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Hist Psychiatry. 2006 Dec;17(68 Pt 4):461-8.

Hysteria and catatonia as motor disorders in historical context.

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  • 1Faculty of Medicine, University of Toronto, 88 College Street, Room 207, Toronto, Canada M5G 1L4.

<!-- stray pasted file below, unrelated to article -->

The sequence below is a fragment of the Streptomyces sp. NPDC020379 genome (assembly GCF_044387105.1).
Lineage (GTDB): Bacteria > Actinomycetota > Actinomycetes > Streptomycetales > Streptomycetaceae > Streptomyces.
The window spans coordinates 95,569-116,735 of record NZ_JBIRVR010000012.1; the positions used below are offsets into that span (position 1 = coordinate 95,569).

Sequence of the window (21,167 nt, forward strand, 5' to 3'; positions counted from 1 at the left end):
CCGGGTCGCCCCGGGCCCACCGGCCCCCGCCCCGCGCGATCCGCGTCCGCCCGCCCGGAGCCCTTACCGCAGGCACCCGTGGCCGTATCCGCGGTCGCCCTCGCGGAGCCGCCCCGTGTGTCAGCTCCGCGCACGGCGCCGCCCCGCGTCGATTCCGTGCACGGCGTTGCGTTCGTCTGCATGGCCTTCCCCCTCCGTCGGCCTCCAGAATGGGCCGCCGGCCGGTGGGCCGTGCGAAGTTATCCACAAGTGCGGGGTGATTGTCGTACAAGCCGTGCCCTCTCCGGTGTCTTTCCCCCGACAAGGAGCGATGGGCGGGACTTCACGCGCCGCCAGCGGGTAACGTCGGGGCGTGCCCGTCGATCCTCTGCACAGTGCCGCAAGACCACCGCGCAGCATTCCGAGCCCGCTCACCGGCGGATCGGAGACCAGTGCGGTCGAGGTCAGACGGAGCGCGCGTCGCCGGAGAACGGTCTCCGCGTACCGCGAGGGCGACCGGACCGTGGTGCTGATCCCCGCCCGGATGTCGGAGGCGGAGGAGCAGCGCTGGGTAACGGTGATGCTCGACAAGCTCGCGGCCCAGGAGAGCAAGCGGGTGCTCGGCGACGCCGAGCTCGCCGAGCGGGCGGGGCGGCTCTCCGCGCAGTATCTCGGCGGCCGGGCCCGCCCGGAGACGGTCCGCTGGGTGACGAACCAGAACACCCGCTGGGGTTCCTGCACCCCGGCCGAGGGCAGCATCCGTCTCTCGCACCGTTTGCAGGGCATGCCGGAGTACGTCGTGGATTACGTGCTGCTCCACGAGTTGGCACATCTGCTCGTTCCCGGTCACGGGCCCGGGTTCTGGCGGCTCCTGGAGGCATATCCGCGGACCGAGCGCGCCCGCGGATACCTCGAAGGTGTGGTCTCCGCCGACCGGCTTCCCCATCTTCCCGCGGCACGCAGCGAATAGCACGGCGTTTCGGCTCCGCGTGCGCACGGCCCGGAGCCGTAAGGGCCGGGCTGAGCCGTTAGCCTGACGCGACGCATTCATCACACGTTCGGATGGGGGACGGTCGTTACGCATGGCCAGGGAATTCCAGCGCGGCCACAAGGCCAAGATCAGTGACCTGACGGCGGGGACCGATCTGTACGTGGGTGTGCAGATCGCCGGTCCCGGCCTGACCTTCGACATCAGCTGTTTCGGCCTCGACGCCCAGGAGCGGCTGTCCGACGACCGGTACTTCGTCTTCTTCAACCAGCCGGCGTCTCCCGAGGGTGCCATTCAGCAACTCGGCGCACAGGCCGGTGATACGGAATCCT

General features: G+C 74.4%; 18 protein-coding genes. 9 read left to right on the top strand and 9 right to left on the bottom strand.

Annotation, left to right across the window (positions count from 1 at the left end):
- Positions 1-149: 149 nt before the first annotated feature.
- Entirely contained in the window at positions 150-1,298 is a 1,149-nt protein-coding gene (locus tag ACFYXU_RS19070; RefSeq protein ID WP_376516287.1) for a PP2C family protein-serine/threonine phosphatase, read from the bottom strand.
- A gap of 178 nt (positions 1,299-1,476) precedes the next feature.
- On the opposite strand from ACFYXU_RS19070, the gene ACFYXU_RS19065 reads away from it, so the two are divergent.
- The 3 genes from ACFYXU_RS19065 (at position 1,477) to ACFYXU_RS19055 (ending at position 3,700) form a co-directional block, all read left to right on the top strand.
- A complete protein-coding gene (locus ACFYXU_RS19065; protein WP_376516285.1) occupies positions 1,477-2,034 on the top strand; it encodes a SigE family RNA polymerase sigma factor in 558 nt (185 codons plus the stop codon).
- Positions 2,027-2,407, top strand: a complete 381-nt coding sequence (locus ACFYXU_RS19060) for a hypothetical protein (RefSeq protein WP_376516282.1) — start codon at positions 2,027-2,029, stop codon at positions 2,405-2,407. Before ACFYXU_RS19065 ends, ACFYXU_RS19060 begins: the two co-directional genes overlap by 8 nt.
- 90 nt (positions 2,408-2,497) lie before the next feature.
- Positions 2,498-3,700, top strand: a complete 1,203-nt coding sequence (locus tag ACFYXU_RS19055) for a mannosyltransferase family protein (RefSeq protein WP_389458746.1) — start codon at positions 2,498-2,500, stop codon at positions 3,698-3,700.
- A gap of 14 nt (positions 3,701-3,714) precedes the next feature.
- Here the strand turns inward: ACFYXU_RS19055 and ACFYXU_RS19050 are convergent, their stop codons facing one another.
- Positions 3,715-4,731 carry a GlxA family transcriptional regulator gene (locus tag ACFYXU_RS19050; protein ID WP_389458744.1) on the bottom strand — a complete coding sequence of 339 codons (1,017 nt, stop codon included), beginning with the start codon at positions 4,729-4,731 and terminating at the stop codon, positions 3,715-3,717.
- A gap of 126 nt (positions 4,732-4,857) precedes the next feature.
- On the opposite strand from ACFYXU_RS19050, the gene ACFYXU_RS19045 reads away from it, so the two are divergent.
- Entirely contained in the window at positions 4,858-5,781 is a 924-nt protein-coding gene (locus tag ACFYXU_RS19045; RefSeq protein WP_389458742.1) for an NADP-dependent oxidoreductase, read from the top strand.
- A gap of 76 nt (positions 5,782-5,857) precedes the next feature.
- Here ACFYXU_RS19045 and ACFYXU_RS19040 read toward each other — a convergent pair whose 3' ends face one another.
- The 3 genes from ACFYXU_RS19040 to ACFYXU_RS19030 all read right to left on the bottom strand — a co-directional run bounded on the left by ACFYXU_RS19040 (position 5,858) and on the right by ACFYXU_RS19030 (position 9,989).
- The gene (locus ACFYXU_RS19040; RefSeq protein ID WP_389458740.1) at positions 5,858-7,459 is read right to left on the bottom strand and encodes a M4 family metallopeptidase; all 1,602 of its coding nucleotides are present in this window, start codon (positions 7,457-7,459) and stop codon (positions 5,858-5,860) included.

It is difficult to imagine motor symptoms in psychiatry as different as hysteria and catatonia. The mechanism of hysteria is presumed to be psychogenic, while catatonia has always been considered to be among the most organic syndromes in psychiatry. Yet hysteria and catatonia have historically been regarded as allied conditions, an observation borne out by recent developments in neuroscience as well as by a growing awareness that the presentation of both conditions has changed over the years. In hysteria, the main shift has been from motor symptoms to sensory complaints such as chronic fatigue; in catatonia, the major change has been the virtual disappearance of negativistic or oppositional behaviour. It is possible that catatonia as well as hysteria may be responsive to changing cultural norms.

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